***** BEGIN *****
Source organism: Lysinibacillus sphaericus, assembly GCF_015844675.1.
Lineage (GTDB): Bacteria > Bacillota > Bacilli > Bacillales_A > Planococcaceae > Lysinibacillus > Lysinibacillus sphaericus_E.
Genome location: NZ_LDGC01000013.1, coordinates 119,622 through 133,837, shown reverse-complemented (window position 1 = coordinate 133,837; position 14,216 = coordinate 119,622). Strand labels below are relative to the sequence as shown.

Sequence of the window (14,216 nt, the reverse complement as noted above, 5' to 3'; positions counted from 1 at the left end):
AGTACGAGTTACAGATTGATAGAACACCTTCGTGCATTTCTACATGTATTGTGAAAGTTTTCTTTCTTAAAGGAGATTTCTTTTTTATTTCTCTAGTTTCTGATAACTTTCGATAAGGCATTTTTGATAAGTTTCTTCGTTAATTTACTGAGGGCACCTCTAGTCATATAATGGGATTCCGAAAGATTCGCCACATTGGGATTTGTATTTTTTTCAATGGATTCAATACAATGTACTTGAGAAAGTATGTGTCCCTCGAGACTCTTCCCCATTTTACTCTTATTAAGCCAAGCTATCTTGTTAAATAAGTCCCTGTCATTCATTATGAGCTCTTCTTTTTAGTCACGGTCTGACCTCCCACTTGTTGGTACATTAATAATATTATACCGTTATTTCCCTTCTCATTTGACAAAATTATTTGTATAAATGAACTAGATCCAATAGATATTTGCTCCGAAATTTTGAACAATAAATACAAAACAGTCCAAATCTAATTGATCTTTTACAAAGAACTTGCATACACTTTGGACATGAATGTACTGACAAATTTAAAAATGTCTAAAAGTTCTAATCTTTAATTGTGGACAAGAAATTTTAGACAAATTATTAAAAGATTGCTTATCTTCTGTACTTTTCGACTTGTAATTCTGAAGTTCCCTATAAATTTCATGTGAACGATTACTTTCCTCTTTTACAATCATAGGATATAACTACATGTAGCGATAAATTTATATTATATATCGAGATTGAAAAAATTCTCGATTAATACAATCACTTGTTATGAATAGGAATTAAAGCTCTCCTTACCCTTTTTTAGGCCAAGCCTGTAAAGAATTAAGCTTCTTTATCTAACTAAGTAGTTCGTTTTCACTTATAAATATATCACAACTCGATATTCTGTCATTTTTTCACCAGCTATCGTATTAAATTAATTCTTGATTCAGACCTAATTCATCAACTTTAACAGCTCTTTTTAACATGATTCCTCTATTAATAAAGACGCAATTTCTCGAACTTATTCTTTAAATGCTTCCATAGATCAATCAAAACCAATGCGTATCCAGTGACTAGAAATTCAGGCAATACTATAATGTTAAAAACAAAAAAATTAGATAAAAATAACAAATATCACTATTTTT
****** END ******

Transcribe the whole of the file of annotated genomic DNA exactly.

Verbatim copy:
Source organism: Lysinibacillus sphaericus, assembly GCF_015844675.1.
Lineage (GTDB): Bacteria > Bacillota > Bacilli > Bacillales_A > Planococcaceae > Lysinibacillus > Lysinibacillus sphaericus_E.
Genome location: NZ_LDGC01000013.1, coordinates 119,622 through 133,837, shown reverse-complemented (window position 1 = coordinate 133,837; position 14,216 = coordinate 119,622). Strand labels below are relative to the sequence as shown.

Sequence of the window (14,216 nt, the reverse complement as noted above, 5' to 3'; positions counted from 1 at the left end):
AGTACGAGTTACAGATTGATAGAACACCTTCGTGCATTTCTACATGTATTGTGAAAGTTTTCTTTCTTAAAGGAGATTTCTTTTTTATTTCTCTAGTTTCTGATAACTTTCGATAAGGCATTTTTGATAAGTTTCTTCGTTAATTTACTGAGGGCACCTCTAGTCATATAATGGGATTCCGAAAGATTCGCCACATTGGGATTTGTATTTTTTTCAATGGATTCAATACAATGTACTTGAGAAAGTATGTGTCCCTCGAGACTCTTCCCCATTTTACTCTTATTAAGCCAAGCTATCTTGTTAAATAAGTCCCTGTCATTCATTATGAGCTCTTCTTTTTAGTCACGGTCTGACCTCCCACTTGTTGGTACATTAATAATATTATACCGTTATTTCCCTTCTCATTTGACAAAATTATTTGTATAAATGAACTAGATCCAATAGATATTTGCTCCGAAATTTTGAACAATAAATACAAAACAGTCCAAATCTAATTGATCTTTTACAAAGAACTTGCATACACTTTGGACATGAATGTACTGACAAATTTAAAAATGTCTAAAAGTTCTAATCTTTAATTGTGGACAAGAAATTTTAGACAAATTATTAAAAGATTGCTTATCTTCTGTACTTTTCGACTTGTAATTCTGAAGTTCCCTATAAATTTCATGTGAACGATTACTTTCCTCTTTTACAATCATAGGATATAACTACATGTAGCGATAAATTTATATTATATATCGAGATTGAAAAAATTCTCGATTAATACAATCACTTGTTATGAATAGGAATTAAAGCTCTCCTTACCCTTTTTTAGGCCAAGCCTGTAAAGAATTAAGCTTCTTTATCTAACTAAGTAGTTCGTTTTCACTTATAAATATATCACAACTCGATATTCTGTCATTTTTTCACCAGCTATCGTATTAAATTAATTCTTGATTCAGACCTAATTCATCAACTTTAACAGCTCTTTTTAACATGATTCCTCTATTAATAAAGACGCAATTTCTCGAACTTATTCTTTAAATGCTTCCATAGATCAATCAAAACCAATGCGTATCCAGTGACTAGAAATTCAGGCAATACTATAATGTTAAAAACAAAAAAATTAGATAAAAATAACAAATATCACTATTTTT